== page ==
stakes use of educational assessments for teacher accountability as well as school and student
accountability, a desire to use assessment results to measure growth in addition to status,
demands to measure more complex knowledge and high-level cognitive skills contained in
Common Core State Standards (CCSS), and a call for assessments to provide more and better
information to inform instruction .
As tests have taken on more and more prominent social uses, the concept of validity and the
enterprise of test validation have expanded to accommodate consideration of the appropriateness
and social consequences of those uses. However, in our own work, increasingly we find
discussions of test validity extending to issues not traditionally included under the test validation
framework. In particular, as tests have become essential components of high-stakes
accountability systems, the concept of the validity of a test and test scores is often confounded
with, to the point of being indistinguishable from, the validity of the testing program, the validity
of the accountability program, and the efficacy of curricular, instructional, or other initiatives
intended to improve instruction and student learning. In this regard, we find that the concerns
expressed by Popham in 1997 were prescient:
Although every right-thinking measurement person ought to be concerned about
the consequences ensuing from a tests use, it does not follow that test-use
consequences need to be linked to the now widely held view that validity is rooted
in the accuracy of inferences we derive from examinees test performances. I
believe, therefore, that the reification of consequential validity is apt to be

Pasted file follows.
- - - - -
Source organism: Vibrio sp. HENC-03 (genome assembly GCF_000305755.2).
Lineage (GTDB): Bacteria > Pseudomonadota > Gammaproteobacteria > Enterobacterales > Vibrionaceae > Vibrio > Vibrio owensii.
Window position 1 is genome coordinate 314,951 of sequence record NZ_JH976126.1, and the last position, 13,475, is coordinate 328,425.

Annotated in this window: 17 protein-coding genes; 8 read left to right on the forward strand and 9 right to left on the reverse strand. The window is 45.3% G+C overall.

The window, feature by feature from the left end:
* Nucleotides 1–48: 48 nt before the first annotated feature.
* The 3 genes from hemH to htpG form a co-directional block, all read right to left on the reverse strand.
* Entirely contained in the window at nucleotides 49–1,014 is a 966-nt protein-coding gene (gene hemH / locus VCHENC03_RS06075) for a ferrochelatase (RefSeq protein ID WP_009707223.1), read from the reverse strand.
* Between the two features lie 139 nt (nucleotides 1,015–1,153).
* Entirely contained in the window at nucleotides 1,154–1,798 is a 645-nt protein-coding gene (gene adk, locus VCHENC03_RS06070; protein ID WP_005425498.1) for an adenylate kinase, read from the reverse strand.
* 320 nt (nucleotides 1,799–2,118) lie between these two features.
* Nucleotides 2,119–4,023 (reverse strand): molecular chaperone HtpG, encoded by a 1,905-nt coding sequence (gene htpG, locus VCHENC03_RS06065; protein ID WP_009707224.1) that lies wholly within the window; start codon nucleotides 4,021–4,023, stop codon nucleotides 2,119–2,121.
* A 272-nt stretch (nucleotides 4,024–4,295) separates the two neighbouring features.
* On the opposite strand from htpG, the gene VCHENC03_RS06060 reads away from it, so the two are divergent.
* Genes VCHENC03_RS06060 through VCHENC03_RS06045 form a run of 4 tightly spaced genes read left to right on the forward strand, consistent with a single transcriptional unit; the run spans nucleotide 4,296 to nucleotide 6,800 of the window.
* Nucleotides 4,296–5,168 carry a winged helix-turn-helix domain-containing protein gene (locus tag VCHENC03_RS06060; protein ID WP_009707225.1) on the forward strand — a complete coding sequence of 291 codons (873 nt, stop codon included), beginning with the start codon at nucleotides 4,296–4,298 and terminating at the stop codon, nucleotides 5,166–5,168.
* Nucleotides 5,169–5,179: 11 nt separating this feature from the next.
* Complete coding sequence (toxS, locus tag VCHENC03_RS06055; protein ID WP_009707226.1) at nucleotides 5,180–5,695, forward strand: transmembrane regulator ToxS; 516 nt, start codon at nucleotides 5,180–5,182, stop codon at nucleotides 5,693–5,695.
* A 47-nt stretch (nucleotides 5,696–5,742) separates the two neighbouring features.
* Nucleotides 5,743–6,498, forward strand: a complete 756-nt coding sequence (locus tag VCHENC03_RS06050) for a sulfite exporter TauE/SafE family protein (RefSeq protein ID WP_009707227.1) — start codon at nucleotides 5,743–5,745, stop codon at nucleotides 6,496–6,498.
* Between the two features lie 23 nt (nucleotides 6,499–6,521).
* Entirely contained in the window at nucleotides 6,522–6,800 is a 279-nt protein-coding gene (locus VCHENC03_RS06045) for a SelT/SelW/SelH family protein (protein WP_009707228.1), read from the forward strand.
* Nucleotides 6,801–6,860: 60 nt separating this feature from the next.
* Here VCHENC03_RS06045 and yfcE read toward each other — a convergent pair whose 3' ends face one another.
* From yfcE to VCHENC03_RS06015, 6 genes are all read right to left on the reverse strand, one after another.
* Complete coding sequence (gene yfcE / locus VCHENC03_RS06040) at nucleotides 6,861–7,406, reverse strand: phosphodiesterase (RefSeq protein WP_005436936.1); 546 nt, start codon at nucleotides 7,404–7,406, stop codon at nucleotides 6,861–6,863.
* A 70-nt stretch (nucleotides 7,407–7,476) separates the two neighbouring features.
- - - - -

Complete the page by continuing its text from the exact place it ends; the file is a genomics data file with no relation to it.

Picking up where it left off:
counterproductive. It will deflect us from the clarity we need when judging tests
and the consequences of test-use. (p. 9)
As one example of the real problems caused by the lack of clarity resulting from the intersection
of this expanded use of educational assessment and expanded framework for validity and
validation we present the topic of this paper, utility vis--vis validity.
Utility within the Validity Framework Messick (1979, 1989, 1990) presents a four-faceted view of validity in which the relevance and
utility of a test plays a prominent role. Messick describes the four facets as
(1) An inductive summary of convergent and discriminant evidence that the test scores have a plausible meaning or construct interpretation,
(2) An appraisal of the value implications of the test interpretations, (3) A rationale and evidence for the relevance of the construct and the utility of the scores in
particular applications, and
(4) An appraisal of the potential social consequences of the proposed use and of the actual consequences when used.
DePascale & Betebenner, IAEA 2015, Utility vis--vis Validity 3
Messick further categorizes these four facets based on the source of the justification (evidential
or consequential) and the function or outcome of testing (interpretation or use).